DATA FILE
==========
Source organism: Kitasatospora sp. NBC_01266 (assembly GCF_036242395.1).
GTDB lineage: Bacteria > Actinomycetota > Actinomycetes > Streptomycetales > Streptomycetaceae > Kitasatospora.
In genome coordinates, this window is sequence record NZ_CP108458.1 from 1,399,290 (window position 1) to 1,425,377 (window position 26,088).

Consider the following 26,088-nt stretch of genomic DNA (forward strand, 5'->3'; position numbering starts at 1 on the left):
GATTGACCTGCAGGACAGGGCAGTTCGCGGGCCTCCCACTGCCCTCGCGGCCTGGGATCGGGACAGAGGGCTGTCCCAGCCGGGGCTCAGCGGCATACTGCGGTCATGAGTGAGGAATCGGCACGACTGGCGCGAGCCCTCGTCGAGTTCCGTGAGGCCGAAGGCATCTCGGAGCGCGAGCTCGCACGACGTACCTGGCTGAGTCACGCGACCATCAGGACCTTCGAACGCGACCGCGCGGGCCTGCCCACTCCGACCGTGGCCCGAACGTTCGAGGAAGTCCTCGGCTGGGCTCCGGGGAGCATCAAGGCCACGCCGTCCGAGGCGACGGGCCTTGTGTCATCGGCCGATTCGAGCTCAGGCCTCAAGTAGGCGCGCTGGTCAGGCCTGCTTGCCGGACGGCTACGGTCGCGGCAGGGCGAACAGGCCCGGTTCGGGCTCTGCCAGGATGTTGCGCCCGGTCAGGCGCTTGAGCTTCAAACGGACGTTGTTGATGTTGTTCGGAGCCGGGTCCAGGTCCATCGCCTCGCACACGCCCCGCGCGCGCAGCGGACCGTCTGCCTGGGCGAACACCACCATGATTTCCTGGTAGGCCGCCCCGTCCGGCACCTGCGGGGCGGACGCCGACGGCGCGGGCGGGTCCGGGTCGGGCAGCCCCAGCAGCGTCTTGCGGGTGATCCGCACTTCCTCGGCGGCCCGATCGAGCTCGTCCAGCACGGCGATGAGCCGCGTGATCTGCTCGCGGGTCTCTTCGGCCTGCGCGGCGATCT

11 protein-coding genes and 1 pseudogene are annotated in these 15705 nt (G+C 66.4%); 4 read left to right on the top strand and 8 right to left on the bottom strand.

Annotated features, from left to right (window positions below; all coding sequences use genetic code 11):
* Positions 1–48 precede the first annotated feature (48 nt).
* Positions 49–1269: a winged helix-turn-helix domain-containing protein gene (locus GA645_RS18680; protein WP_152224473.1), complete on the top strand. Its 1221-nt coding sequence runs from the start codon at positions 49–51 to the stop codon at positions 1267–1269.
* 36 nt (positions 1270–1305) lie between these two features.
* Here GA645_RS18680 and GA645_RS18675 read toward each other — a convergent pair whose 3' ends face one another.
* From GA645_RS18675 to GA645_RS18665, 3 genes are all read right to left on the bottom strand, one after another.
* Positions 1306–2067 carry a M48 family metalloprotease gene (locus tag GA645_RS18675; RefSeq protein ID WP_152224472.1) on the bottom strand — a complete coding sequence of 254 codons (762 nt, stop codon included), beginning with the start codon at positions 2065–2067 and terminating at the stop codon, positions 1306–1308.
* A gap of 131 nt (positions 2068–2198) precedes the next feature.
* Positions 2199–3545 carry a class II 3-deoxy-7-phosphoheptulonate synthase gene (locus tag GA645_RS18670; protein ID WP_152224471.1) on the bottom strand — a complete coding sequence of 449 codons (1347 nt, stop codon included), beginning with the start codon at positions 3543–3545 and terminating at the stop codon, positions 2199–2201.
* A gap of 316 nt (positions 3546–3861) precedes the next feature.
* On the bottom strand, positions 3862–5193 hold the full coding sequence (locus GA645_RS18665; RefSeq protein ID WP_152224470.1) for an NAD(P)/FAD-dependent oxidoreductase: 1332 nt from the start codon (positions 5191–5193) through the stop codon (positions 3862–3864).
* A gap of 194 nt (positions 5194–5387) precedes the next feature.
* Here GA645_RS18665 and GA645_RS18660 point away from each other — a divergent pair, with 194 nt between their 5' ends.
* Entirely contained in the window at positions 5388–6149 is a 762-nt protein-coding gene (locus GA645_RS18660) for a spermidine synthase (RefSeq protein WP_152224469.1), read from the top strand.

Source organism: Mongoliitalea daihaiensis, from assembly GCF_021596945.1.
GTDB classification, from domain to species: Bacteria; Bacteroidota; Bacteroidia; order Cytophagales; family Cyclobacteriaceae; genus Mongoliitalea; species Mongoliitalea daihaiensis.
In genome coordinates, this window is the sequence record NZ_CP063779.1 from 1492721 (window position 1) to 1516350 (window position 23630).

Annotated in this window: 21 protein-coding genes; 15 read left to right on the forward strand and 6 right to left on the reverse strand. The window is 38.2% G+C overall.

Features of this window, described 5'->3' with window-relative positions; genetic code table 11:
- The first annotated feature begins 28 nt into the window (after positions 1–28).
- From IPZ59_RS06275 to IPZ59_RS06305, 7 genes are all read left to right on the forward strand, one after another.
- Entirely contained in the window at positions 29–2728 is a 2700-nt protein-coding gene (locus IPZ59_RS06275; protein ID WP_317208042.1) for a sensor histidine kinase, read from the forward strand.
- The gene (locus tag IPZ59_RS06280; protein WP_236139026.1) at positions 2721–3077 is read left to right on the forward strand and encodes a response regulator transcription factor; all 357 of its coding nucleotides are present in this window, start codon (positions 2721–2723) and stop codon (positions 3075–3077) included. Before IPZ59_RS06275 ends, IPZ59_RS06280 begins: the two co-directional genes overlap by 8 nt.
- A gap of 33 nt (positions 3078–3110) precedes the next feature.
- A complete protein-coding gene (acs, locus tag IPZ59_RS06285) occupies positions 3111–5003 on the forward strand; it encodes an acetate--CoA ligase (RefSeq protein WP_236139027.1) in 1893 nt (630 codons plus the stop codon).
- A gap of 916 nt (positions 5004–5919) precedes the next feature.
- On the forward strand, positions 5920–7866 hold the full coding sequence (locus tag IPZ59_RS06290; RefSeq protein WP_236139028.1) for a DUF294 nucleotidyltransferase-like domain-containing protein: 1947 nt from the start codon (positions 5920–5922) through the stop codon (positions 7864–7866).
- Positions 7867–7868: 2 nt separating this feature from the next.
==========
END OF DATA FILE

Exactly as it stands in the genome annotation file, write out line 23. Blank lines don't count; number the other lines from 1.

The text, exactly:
In genome coordinates, this window is the sequence record NZ_CP063779.1 from 1492721 (window position 1) to 1516350 (window position 23630).